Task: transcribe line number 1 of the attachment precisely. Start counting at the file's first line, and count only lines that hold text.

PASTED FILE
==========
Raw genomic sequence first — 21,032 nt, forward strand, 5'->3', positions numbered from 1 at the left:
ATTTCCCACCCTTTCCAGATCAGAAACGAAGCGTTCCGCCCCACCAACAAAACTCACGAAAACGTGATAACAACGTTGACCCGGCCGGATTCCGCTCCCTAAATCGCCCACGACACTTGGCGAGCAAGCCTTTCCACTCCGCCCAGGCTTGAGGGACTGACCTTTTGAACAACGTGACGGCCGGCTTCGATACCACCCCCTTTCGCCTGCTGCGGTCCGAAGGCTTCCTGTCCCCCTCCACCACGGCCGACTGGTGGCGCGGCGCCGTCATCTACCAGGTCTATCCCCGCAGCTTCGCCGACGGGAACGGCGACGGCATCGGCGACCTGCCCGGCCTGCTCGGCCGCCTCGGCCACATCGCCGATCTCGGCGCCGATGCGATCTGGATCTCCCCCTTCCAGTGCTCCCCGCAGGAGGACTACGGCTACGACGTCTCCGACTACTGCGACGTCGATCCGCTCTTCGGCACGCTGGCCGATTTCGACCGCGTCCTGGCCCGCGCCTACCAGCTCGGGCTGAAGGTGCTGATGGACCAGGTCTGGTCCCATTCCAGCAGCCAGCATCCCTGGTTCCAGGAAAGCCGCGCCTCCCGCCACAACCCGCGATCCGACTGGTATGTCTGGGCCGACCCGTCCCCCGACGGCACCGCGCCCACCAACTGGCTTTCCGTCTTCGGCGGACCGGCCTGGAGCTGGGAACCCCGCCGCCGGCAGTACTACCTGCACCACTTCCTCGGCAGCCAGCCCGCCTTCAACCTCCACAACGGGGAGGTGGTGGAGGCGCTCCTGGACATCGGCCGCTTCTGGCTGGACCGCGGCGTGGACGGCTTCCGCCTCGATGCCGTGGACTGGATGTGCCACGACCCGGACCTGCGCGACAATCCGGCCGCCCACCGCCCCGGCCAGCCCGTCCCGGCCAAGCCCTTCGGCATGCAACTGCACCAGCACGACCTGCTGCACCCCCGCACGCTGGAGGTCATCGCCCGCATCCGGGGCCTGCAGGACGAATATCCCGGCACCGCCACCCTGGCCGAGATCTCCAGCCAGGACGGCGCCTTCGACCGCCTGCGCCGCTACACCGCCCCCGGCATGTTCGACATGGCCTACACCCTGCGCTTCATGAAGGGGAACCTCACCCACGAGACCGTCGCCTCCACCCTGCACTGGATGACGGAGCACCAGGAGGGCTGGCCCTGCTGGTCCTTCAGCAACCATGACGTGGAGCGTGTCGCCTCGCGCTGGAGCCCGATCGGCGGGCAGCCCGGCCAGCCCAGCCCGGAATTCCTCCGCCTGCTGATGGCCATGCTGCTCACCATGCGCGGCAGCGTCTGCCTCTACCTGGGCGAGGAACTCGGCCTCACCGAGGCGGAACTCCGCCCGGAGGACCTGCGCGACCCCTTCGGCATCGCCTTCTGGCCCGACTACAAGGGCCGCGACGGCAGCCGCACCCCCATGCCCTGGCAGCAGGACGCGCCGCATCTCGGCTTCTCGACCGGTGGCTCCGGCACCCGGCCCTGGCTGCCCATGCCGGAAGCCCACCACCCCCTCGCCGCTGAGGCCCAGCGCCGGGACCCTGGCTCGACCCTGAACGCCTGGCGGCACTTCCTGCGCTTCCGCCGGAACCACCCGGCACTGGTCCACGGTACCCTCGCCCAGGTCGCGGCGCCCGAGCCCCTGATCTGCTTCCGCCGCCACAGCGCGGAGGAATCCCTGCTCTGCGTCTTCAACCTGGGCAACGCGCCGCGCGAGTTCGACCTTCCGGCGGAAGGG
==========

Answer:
Raw genomic sequence first — 21,032 nt, forward strand, 5'->3', positions numbered from 1 at the left: